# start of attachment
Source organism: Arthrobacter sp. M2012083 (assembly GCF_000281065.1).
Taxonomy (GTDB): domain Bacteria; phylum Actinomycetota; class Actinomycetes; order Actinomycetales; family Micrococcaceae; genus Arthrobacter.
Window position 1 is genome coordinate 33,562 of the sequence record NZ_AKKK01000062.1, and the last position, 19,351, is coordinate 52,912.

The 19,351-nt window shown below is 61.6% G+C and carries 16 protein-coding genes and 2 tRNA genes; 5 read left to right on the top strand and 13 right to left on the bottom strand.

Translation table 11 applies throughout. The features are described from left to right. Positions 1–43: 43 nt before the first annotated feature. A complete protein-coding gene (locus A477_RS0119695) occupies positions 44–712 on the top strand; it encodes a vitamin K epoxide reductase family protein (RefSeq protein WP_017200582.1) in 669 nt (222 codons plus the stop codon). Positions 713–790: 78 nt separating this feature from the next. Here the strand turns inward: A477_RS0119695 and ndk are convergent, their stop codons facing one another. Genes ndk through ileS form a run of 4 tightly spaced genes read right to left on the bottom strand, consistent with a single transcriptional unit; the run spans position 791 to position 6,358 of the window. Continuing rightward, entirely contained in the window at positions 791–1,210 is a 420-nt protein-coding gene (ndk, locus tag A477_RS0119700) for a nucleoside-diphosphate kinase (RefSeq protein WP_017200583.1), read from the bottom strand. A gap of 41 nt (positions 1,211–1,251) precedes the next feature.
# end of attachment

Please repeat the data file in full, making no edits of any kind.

Source organism: Arthrobacter sp. M2012083 (assembly GCF_000281065.1).
Taxonomy (GTDB): domain Bacteria; phylum Actinomycetota; class Actinomycetes; order Actinomycetales; family Micrococcaceae; genus Arthrobacter.
Window position 1 is genome coordinate 33,562 of the sequence record NZ_AKKK01000062.1, and the last position, 19,351, is coordinate 52,912.

The 19,351-nt window shown below is 61.6% G+C and carries 16 protein-coding genes and 2 tRNA genes; 5 read left to right on the top strand and 13 right to left on the bottom strand.

Translation table 11 applies throughout. The features are described from left to right. Positions 1–43: 43 nt before the first annotated feature. A complete protein-coding gene (locus A477_RS0119695) occupies positions 44–712 on the top strand; it encodes a vitamin K epoxide reductase family protein (RefSeq protein WP_017200582.1) in 669 nt (222 codons plus the stop codon). Positions 713–790: 78 nt separating this feature from the next. Here the strand turns inward: A477_RS0119695 and ndk are convergent, their stop codons facing one another. Genes ndk through ileS form a run of 4 tightly spaced genes read right to left on the bottom strand, consistent with a single transcriptional unit; the run spans position 791 to position 6,358 of the window. Continuing rightward, entirely contained in the window at positions 791–1,210 is a 420-nt protein-coding gene (ndk, locus tag A477_RS0119700) for a nucleoside-diphosphate kinase (RefSeq protein WP_017200583.1), read from the bottom strand. A gap of 41 nt (positions 1,211–1,251) precedes the next feature.